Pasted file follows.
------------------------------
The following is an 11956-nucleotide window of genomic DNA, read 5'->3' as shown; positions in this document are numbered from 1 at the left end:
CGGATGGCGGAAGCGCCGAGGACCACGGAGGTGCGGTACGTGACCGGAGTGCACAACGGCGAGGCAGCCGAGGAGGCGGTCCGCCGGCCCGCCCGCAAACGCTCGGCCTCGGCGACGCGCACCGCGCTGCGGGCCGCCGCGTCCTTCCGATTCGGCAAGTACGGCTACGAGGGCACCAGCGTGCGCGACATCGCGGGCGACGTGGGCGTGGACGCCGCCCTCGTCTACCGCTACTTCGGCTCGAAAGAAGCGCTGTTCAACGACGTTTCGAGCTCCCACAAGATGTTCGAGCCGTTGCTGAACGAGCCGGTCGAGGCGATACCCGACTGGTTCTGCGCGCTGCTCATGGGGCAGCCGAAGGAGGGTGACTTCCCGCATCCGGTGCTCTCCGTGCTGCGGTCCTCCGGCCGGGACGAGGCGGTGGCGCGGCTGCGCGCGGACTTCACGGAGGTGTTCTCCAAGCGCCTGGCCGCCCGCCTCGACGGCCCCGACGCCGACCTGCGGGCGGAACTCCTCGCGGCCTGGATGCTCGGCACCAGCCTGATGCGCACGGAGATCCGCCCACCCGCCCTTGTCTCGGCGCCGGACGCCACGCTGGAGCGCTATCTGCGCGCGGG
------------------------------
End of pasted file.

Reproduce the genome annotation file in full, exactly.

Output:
The following is an 11956-nucleotide window of genomic DNA, read 5'->3' as shown; positions in this document are numbered from 1 at the left end:
CGGATGGCGGAAGCGCCGAGGACCACGGAGGTGCGGTACGTGACCGGAGTGCACAACGGCGAGGCAGCCGAGGAGGCGGTCCGCCGGCCCGCCCGCAAACGCTCGGCCTCGGCGACGCGCACCGCGCTGCGGGCCGCCGCGTCCTTCCGATTCGGCAAGTACGGCTACGAGGGCACCAGCGTGCGCGACATCGCGGGCGACGTGGGCGTGGACGCCGCCCTCGTCTACCGCTACTTCGGCTCGAAAGAAGCGCTGTTCAACGACGTTTCGAGCTCCCACAAGATGTTCGAGCCGTTGCTGAACGAGCCGGTCGAGGCGATACCCGACTGGTTCTGCGCGCTGCTCATGGGGCAGCCGAAGGAGGGTGACTTCCCGCATCCGGTGCTCTCCGTGCTGCGGTCCTCCGGCCGGGACGAGGCGGTGGCGCGGCTGCGCGCGGACTTCACGGAGGTGTTCTCCAAGCGCCTGGCCGCCCGCCTCGACGGCCCCGACGCCGACCTGCGGGCGGAACTCCTCGCGGCCTGGATGCTCGGCACCAGCCTGATGCGCACGGAGATCCGCCCACCCGCCCTTGTCTCGGCGCCGGACGCCACGCTGGAGCGCTATCTGCGCGCGGG